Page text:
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Archive for November, 2010

Flying Lotus – Bristol Trinity 27/10/10

There is a fine line between disinterest and ‘cool’, and whilst I think Jamie XX may be moping toward the latter he is almost certainly trying too hard. His dark mix of off-kilter beats, dubstep and ghostlike manipulated vocal samples are all very reminiscent of Burial. The crowd begin to warm up towards the end of the set but Jamie XX does not acknowledge this and at best looks nonchalant. I was in to it but for me this is music for bedrooms, late nights and headphones. 6.5

Kutmah is a stark and hyperactive contrast to his moody predecessor; the guy is a blur onstage, so preoccupied and focused that he sends a laptop tumbling from atop a monitor without even noticing. Kutmahs set is much more immediate and if the crowd were warm at the start they were well and truly cooked after a 90 minute collage of old school and contemporary hip hop cuts. Kutmahs choices are impeccable and highlights included Erykah Badu, Clipse, Easy E and the magnificent Dilla. 7

Steven Ellison, Flying Lotus or FlyLo takes the stage this evening wearing the kind of shit-eating grin that only the creator of one of this year’s most interesting and well regarded albums could get away with. I spent the week leading up to this gig pondering how the cosmic complexity of Cosmogramma might be replicated in a live environment, most intriguing given that this short UK trek was being billed as Flying Lotus with a live band. If I’m honest I was expecting to hear extended improvisations of Cosmogrammas more avant garde jazz oriented tracks. In actual fact what church goers got was a fairly standard DJ set complimented by live drums and keys, which served to increase the volume significantly and at times, in my opinion obscured the more subtle elements of the album tracks.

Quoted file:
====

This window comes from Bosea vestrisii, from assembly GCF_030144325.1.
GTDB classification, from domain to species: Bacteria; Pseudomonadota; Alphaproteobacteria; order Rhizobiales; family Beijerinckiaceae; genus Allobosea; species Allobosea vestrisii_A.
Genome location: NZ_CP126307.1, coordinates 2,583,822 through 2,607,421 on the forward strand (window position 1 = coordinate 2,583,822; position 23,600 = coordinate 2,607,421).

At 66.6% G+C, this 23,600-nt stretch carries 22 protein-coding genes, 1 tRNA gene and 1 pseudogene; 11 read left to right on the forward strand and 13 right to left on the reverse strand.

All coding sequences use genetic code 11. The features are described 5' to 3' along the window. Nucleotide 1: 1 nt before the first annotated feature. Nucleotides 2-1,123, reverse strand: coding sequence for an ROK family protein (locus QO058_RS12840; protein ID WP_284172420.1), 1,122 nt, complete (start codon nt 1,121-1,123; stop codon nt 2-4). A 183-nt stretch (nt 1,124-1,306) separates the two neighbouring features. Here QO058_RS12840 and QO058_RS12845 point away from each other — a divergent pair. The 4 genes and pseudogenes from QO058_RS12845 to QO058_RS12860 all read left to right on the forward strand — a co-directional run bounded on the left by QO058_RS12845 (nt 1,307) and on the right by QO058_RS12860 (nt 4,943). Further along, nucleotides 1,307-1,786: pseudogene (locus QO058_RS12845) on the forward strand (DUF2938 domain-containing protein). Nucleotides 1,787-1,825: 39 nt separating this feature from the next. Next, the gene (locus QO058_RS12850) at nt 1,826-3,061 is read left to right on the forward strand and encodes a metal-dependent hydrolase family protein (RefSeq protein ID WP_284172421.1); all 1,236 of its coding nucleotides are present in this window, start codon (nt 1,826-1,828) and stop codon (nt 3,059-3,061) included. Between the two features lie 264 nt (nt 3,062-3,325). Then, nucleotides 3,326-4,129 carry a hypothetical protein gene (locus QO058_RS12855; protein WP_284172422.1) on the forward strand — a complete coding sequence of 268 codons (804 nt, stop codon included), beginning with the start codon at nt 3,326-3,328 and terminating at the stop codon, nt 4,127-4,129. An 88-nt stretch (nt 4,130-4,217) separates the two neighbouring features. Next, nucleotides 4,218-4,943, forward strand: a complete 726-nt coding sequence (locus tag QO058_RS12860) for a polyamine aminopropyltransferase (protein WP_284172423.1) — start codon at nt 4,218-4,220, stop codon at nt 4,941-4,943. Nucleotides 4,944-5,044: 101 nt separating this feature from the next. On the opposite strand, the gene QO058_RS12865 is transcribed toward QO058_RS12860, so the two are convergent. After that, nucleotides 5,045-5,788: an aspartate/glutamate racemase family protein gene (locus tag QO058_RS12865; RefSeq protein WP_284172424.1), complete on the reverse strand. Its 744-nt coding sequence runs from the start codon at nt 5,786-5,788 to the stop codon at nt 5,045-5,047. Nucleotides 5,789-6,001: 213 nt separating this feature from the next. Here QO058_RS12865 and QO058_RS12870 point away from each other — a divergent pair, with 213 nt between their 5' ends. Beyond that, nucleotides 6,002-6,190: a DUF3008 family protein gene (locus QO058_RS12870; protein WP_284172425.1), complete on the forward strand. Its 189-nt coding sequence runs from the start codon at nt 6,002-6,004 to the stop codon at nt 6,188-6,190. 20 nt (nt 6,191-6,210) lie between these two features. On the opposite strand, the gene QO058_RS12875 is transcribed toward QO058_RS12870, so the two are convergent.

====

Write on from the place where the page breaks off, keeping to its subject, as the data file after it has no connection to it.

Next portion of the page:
The emphasis tonight was very much on the beats and getting the crowd moving, not necessarily pandering to beard strokers but there was something here for everyone and all members of the audience had their asses kicked. Despite the traditional DJ nature of the set FlyLos’ signature murky beats and atmospheric melodies were present in abundance scattered liberally throughout the set. I was mildly disappointed by the lack of recognisable material, having listened to the last two LPs multiple, multiple times I would have to say that on only five or six occasions could I identify fully an album track. The set drew to a close with Radioheads Idioteque (a band who are to guitar music what FlyLo is becoming to Electronic music) and the simply monolithic encore ‘Do the Astral Plane’. Kill Your Co-Workers was notable by its absence but in truth it wouldn’t have slotted in, I got the impression that tonight was all about Ellison letting his hair down and having fun and he certainly seemed to succeed. 7.5